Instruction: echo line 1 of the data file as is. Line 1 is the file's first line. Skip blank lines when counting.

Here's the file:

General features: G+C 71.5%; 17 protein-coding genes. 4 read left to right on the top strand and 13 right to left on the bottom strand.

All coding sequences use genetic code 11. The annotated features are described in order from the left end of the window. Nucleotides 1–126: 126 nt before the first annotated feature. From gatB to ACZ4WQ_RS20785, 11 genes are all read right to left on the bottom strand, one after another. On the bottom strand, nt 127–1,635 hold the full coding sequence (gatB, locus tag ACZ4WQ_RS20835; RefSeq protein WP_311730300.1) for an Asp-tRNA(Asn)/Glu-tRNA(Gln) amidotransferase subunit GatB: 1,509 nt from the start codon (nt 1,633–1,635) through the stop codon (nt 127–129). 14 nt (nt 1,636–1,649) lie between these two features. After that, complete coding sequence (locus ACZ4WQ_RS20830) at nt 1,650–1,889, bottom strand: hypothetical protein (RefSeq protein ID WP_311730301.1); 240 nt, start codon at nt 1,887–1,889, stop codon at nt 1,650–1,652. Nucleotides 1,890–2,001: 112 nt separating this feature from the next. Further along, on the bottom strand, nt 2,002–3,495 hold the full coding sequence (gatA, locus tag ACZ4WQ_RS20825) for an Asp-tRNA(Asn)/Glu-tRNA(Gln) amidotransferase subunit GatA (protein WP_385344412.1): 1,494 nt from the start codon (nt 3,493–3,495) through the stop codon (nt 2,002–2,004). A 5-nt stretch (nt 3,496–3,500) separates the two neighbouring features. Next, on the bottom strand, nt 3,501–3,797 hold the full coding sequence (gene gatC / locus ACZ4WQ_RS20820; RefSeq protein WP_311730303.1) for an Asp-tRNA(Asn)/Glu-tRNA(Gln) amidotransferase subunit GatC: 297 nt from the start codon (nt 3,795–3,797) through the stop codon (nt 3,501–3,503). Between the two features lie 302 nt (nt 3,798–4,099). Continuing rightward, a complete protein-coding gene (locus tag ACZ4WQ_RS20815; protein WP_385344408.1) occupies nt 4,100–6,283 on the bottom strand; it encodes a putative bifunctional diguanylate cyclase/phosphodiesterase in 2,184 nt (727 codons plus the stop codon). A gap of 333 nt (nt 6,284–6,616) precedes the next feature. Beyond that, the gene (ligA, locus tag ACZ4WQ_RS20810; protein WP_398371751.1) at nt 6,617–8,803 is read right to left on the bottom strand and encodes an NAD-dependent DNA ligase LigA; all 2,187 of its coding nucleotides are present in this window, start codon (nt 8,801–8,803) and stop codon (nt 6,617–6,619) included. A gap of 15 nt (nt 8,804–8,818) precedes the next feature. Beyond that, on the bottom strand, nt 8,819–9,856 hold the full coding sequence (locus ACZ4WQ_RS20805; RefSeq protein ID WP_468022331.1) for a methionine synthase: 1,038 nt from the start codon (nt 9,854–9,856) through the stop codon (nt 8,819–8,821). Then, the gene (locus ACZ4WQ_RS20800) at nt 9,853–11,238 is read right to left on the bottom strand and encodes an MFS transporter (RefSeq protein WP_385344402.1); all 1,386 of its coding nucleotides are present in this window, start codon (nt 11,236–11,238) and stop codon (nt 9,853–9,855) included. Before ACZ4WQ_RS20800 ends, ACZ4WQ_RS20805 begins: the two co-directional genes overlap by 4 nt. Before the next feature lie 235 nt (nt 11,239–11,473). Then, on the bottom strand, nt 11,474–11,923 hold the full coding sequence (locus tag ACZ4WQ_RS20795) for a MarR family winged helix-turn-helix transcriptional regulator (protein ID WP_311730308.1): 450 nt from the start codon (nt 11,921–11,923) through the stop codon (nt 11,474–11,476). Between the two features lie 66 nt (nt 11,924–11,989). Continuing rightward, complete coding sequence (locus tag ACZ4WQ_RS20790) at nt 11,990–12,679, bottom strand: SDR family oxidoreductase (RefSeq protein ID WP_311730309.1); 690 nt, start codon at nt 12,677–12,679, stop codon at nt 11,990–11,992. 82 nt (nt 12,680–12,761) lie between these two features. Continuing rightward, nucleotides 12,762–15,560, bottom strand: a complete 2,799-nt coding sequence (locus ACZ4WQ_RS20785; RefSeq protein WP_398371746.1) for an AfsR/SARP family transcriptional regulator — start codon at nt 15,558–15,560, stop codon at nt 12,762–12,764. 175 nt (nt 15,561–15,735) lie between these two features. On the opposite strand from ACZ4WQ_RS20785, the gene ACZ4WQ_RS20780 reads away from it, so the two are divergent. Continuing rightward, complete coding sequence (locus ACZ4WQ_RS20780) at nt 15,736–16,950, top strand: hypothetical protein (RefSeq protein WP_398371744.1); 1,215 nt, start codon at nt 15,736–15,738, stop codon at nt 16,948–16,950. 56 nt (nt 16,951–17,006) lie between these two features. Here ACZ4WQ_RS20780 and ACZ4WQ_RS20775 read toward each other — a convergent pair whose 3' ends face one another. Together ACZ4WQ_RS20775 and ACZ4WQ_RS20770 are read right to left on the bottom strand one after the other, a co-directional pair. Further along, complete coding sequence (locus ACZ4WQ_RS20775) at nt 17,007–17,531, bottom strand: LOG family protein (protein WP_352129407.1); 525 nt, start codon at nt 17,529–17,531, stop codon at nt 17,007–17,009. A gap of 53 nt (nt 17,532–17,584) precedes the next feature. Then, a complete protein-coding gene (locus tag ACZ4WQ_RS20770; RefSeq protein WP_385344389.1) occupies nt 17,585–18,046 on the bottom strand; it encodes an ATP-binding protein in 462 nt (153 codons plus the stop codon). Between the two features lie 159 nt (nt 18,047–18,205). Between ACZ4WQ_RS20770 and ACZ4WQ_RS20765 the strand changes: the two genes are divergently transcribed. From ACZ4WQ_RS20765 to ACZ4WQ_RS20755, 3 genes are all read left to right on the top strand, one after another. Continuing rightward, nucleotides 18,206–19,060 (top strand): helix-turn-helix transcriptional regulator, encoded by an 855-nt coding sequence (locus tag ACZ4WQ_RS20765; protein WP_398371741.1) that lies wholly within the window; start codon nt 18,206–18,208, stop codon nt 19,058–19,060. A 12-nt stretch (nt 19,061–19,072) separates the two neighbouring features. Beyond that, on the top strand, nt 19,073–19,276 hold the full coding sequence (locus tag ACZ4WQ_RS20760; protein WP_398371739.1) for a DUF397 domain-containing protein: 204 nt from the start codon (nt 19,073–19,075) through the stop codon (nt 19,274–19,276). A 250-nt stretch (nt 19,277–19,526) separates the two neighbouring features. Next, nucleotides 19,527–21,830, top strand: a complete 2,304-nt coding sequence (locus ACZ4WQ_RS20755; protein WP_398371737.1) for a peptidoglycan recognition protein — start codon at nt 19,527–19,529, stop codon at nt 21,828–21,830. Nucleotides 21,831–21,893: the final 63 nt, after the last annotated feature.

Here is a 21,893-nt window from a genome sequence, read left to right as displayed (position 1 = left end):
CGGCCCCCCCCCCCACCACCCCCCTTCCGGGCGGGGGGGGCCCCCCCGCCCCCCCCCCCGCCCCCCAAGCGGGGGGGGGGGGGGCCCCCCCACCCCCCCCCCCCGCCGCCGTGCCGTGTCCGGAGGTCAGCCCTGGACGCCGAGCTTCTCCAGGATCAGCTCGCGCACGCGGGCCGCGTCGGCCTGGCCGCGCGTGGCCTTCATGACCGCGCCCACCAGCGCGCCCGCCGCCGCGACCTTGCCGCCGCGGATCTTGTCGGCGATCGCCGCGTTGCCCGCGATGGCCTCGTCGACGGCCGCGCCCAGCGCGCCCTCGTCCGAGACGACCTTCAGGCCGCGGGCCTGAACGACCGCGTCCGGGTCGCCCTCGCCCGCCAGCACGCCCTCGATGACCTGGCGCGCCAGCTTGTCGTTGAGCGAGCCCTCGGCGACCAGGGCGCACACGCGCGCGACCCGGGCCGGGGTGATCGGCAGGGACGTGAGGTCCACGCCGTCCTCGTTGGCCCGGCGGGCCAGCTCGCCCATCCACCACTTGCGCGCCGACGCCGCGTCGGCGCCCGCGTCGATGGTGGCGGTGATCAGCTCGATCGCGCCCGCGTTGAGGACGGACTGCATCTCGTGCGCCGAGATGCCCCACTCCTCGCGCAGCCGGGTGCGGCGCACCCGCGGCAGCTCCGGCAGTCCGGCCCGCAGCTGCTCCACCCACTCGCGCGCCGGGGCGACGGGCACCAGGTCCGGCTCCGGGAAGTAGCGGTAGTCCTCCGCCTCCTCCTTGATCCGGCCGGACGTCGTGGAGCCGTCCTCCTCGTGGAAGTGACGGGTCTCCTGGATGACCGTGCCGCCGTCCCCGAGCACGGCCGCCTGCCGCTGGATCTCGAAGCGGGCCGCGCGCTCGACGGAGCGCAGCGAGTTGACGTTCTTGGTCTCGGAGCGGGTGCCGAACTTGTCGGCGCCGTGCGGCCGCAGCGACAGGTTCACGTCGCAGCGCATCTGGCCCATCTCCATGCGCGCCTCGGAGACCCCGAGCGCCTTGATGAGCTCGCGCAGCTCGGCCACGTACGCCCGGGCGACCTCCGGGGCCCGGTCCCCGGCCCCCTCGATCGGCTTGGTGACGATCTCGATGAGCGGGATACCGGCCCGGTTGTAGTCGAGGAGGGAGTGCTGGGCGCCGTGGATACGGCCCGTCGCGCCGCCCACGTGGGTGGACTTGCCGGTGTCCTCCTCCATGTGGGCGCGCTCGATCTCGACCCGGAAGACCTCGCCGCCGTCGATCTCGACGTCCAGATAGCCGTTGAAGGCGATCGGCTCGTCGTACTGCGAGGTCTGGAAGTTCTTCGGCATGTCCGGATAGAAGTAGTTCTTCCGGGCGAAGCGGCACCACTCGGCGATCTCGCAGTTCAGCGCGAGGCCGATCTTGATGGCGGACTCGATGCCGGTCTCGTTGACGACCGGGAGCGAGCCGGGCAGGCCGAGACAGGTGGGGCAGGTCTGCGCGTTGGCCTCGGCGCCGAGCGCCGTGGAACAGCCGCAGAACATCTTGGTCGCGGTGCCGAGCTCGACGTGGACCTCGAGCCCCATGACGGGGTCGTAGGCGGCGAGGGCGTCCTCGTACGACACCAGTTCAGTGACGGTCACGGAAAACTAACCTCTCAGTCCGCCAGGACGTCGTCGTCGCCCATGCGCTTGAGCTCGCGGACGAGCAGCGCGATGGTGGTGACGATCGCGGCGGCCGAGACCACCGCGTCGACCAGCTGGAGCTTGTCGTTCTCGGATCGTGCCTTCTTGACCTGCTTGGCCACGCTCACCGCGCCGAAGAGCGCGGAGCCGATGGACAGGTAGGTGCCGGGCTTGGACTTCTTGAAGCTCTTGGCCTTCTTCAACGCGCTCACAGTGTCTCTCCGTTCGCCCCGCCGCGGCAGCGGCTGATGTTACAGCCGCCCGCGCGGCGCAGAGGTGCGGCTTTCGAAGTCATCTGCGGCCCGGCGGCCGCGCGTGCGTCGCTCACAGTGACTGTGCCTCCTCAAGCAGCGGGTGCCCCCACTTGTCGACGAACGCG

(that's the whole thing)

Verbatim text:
General features: G+C 71.5%; 17 protein-coding genes. 4 read left to right on the top strand and 13 right to left on the bottom strand.